Showing posts with label roman holiday. Show all posts
Showing posts with label roman holiday. Show all posts

10 May 2018

Women in Trousers 2: A Brief History of Capri Pants Featuring Grace Kelly and Audrey Hepburn

There seems to be some confusion as to who invented the tight-cut ankle-exposing trousers known as Capri pants ...

According to an obituary written by Clive Fisher in the Independent (28 April 1997), credit should go to English couturier and dandy Bunny Roger. Usually, however, credit is given to the German fashion designer Sonja de Lennart, who opened a boutique in Munich after the War and called her first collection Capri after the island that she and her family very much loved to visit.

Aiming to provide a chic and sexy alternative to the wide-legged and rather masculine looking women's trousers of the time, de Lennart created the slim three-quarter length Capri pants with super-stylish short slits on the outer-side of the pant leg.

The radically innovative design of the trousers soon caught the attention of brilliant American costume designer Edith Head. She had a pair made for Audrey Hepburn to wear in the movie Roman Holiday (1953), along with other items from the Capri Collection including the wide-swinging Capri skirt, the high-neck Capri blouse, and the wide Capri belt to hold the entire look together.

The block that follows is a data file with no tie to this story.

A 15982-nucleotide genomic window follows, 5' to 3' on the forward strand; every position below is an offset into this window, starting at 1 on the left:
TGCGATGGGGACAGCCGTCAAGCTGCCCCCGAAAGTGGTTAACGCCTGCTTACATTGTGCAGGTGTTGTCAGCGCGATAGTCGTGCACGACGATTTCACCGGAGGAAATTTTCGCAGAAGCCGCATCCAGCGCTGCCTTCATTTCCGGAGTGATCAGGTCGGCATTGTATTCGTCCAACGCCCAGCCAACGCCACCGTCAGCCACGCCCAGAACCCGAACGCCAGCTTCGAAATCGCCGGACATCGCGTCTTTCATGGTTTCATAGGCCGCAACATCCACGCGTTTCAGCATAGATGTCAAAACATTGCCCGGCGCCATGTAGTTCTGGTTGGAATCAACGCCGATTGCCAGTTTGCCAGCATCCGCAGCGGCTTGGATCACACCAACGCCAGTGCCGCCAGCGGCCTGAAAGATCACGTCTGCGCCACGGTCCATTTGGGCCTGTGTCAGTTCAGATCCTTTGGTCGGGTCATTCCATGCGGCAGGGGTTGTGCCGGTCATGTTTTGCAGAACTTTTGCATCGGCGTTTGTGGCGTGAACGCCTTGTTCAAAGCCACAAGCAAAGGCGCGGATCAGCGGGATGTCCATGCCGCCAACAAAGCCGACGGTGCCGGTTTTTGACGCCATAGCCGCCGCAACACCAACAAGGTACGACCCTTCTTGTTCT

The following year, Hepburn again appeared on screen in a pair of Capri pants - this time made by Hubert de Givenchy - in Billy Wilder's romantic comedy-drama Sabrina (1954). The cropped black pants were paired with a long-sleeved black top (with a plunging V-neck at the back) and a pair of ballet flats. It was a brilliant and captivating look that showcased Hepburn's slender physique to perfection.   

I have to admit, however, that it's just a wee bit too jazz-hipster or beatnik for my tastes; all she needs is a beret and some cat-eye sunglasses!

I prefer the above photo of Grace Kelly perfecting her own casual, understated elegance in a pair of Capri pants worn with a simple blouse and espadrilles. It's both a signature style and a classic look; one that many women have tried to copy, though rarely with the same degree of success.

She looks so radiant ... So fresh ... So blonde! It's no wonder Hitchcock loved her, once describing his ideal leading lady as a snow-covered volcano.            

To read a related post to this one - Women in Trousers 1: The Case of Katharine Hepburn - click here.